The 20th Bradford International Film Festival has begun! But don’t panic—you haven’t missed anything yet. In fact, the festival proper doesn’t get started until 27 March 2014.
Anticipation is, however, a major component of any feast, and the unveiling of the dates for our 20th edition means that, in cinephiliac terms, stomachs can really start rumbling. The shape and contents of BIFF-XX—as the team has taken to calling it—are still in flux, needless to say, but there’s already one title that is firmly fixed in the frame: the UK premiere of Gabe Klinger’s Double Play: James Benning, Richard Linklater.
In the interests of ‘full disclosure’ I have to confess a certain connection to this particular film—I’m even thanked in the credits. It’s a feature-length documentary about the friendship between two of the USA’s most distinctive and acclaimed directors, both somewhat serious baseball players in their youth (even if neither actually turned pro).
I first met Gabe, a loquacious Sao Paulo-born, Chicago-raised academic, programmer and critic, nearly a decade ago at the film festival in Turin. He was barely out of his teens at the time (he’s now 30) but his knowledge of and passion for cinema gave the impression he’d been movie-besotted since Erich von Stroheim was in short trousers.
He’s been a friend ever since, a comrade-in-arms around the European festival circuit—his travel schedules make my own itineraries look positively recluse-like. And when he told me that he was cooking up some kind of low-budget movie about Benning and Linklater it immediately went to the top of my to-see list.
Of course, there’s always a sense of slight peril whenever any friend or even an acquaintance tells you he or she’s making a film. What if it’s terrible?! But when Gabe provided more details of his plan, that it would basically record a conversation between Benning and Linklater at a baseball game in the latter’s native Austin, Texas, such fears subsided a notch.
‘Rick’ Linklater needs little introduction, having been an acclaimed and inspirational fixture on the US independent scene since his hugely influential debut Slacker nearly two decades ago. Before Midnight this year completed the unplanned, widely beloved trilogy that began with Before Sunrise and continued with Before Sunset. His filmography ranges from groundbreaking animations Waking Life and A Scanner Darkly to more multiplex-friendly fare like School of Rock and the baseball-dominated Bad News Bears—and then there’s my personal favourite Dazed and Confused, now acknowledged as the American Graffiti of the 1990s.
While he may have a lower profile with the general movie-going public than Linklater, the Wisconsin-born, California-based James Benning should by now be an exceedingly familiar name to BIFF regulars.
No fewer than five of his engrossingly contemplative landscape studies have been selected for the Uncharted States of America strand since it kicked off back in 2006: One Way Boogie Woogie/27 Years Later; RR; Casting a Glance; small roads; and, this April, One Way Boogie Woogie 2012. In addition, the section has often shown pictures made by Benning’s students at CalArts, where he’s taught for 25 years, including Mike Ott, David Nordstrom and Lee Lynch.
Recognised as a seminal figure of the American avant-garde since the late 70s, Benning’s profile has risen dramatically since around 2008, when he switched from 16mm film to digital formats and finally allowed his previously hard-to-catch work to be released (film by film) on immaculately prepared DVDs via the wizards at Vienna’s Austrian Film Museum.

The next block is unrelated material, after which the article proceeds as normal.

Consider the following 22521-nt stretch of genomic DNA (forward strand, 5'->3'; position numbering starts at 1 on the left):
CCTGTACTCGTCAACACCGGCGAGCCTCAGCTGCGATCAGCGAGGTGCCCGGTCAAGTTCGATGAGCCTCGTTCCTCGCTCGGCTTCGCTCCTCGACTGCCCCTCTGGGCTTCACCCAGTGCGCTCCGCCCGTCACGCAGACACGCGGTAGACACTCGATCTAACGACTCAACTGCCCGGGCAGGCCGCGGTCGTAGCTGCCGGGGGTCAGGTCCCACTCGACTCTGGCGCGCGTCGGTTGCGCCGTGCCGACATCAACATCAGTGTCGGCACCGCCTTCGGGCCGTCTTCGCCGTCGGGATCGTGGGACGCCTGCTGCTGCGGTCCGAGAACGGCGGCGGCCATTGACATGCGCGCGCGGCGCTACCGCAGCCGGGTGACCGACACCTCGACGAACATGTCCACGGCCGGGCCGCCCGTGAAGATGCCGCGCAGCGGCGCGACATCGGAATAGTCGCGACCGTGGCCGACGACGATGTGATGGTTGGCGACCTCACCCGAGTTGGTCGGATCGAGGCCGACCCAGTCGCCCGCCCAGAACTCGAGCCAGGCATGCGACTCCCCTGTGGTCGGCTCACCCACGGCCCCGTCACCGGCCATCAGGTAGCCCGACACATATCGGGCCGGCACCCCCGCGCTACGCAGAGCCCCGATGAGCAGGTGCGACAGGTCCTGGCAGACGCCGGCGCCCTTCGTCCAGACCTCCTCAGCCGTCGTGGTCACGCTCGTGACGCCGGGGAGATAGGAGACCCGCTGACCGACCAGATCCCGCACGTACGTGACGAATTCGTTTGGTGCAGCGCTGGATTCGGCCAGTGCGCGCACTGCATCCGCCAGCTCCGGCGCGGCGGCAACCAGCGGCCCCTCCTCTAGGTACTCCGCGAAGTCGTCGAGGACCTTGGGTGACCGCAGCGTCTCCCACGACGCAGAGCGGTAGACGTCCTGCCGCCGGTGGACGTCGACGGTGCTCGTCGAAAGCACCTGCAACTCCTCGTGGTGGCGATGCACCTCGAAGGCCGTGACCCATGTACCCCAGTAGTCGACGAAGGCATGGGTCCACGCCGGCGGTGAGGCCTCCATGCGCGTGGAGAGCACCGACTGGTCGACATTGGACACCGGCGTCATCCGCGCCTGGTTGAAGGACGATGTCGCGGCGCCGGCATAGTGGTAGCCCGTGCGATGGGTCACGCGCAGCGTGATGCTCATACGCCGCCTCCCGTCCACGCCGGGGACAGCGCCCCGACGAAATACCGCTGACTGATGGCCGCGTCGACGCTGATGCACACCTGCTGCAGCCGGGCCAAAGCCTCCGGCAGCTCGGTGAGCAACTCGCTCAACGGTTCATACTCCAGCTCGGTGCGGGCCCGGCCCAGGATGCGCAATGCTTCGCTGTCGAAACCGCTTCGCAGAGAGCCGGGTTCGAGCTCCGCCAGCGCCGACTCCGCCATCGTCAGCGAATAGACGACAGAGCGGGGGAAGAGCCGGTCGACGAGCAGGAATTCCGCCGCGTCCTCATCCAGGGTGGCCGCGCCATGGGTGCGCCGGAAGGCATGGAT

BIFF-XX will include a special edition of the Uncharted States sidebar celebrating Benning, his work and his influence—the plan is that he’ll be able to finally attend in person (he’s very much in demand right now!)—and so we’re over the moon to get the first UK showing of Double Play.
I actually saw a rough cut in Edinburgh during the summer on Gabe’s laptop, and then the somewhat different finished version when it was unveiled to the public at the world’s oldest film festival, Venice, at the start of September. By this point the small-scale concept of pals chatting at a baseball game had blossomed into something rather more wide-ranging and expansive, unfussily shedding much light on both the creative process and the unlikely parallels between what appear at first glance to be such very different careers.
To Gabe’s genuine surprise, it proved one of the most popular new titles on the Lido (the well-heeled island across the lagoon from Venice ‘proper’ which has hosted the festival since the early 30s) and beat some stiff competition to be named Best Documentary in the ‘Venice Classics’ section showcasing restored greats and non-fiction films about cinema.
Having informally agreed that Bradford would be the logical place to premiere a Benning-themed movie, Gabe (still a bit banjaxed by the whole surreal experience) and I shook hands on the deal after the prize ceremony. Back home, I emailed him for a few words about how the project came about.
“Benning is an old friend. I told him my idea, which he didn’t find totally horrendous, and then he told me to approach Linklater, who I didn’t know personally… The initial discussions between the three of us happened at the Berlin Film Festival late one night. Basically we all agreed we would do it some time in April in Austin, Texas. After the festival I was in Paris and I met André S. Labarthe, who co-founded the great TV series on filmmakers Cinema of Our Times (in French Cinéma, de notre temps)… André liked the idea and said he could get us a little bit of money from French TV. So that’s how it started. After that it was just piecing together the production bit by bit since the TV money really wasn’t enough. I had to exhaust every resource that I had in front of me and call in every favour to finish the damn thing!”